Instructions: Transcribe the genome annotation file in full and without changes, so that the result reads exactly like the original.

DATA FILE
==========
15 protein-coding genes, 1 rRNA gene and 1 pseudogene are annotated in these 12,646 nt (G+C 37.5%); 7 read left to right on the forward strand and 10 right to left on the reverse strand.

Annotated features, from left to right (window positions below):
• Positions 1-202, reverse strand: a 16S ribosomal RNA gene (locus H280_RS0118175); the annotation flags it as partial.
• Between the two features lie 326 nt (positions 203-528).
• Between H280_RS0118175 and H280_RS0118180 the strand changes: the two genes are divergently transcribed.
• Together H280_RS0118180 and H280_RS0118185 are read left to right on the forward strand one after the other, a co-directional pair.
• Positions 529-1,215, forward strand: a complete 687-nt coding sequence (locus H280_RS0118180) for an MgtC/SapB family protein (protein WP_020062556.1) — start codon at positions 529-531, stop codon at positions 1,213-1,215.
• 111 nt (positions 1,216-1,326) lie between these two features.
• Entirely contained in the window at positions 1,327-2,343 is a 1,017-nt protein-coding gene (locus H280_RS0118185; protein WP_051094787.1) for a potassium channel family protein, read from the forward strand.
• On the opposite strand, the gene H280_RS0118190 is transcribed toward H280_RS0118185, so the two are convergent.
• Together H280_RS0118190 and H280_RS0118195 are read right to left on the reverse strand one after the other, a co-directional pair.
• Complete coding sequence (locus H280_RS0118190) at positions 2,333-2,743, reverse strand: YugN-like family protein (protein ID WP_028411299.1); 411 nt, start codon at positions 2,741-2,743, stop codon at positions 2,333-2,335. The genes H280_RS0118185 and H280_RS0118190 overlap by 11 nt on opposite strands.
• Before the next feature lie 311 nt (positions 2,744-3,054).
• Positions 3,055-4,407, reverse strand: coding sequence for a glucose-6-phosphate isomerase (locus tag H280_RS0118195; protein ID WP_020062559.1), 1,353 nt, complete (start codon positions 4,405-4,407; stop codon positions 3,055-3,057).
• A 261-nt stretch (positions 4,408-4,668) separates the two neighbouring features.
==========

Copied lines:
15 protein-coding genes, 1 rRNA gene and 1 pseudogene are annotated in these 12,646 nt (G+C 37.5%); 7 read left to right on the forward strand and 10 right to left on the reverse strand.

Annotated features, from left to right (window positions below):
• Positions 1-202, reverse strand: a 16S ribosomal RNA gene (locus H280_RS0118175); the annotation flags it as partial.
• Between the two features lie 326 nt (positions 203-528).
• Between H280_RS0118175 and H280_RS0118180 the strand changes: the two genes are divergently transcribed.
• Together H280_RS0118180 and H280_RS0118185 are read left to right on the forward strand one after the other, a co-directional pair.
• Positions 529-1,215, forward strand: a complete 687-nt coding sequence (locus H280_RS0118180) for an MgtC/SapB family protein (protein WP_020062556.1) — start codon at positions 529-531, stop codon at positions 1,213-1,215.
• 111 nt (positions 1,216-1,326) lie between these two features.
• Entirely contained in the window at positions 1,327-2,343 is a 1,017-nt protein-coding gene (locus H280_RS0118185; protein WP_051094787.1) for a potassium channel family protein, read from the forward strand.
• On the opposite strand, the gene H280_RS0118190 is transcribed toward H280_RS0118185, so the two are convergent.
• Together H280_RS0118190 and H280_RS0118195 are read right to left on the reverse strand one after the other, a co-directional pair.
• Complete coding sequence (locus H280_RS0118190) at positions 2,333-2,743, reverse strand: YugN-like family protein (protein ID WP_028411299.1); 411 nt, start codon at positions 2,741-2,743, stop codon at positions 2,333-2,335. The genes H280_RS0118185 and H280_RS0118190 overlap by 11 nt on opposite strands.
• Before the next feature lie 311 nt (positions 2,744-3,054).
• Positions 3,055-4,407, reverse strand: coding sequence for a glucose-6-phosphate isomerase (locus tag H280_RS0118195; protein ID WP_020062559.1), 1,353 nt, complete (start codon positions 4,405-4,407; stop codon positions 3,055-3,057).
• A 261-nt stretch (positions 4,408-4,668) separates the two neighbouring features.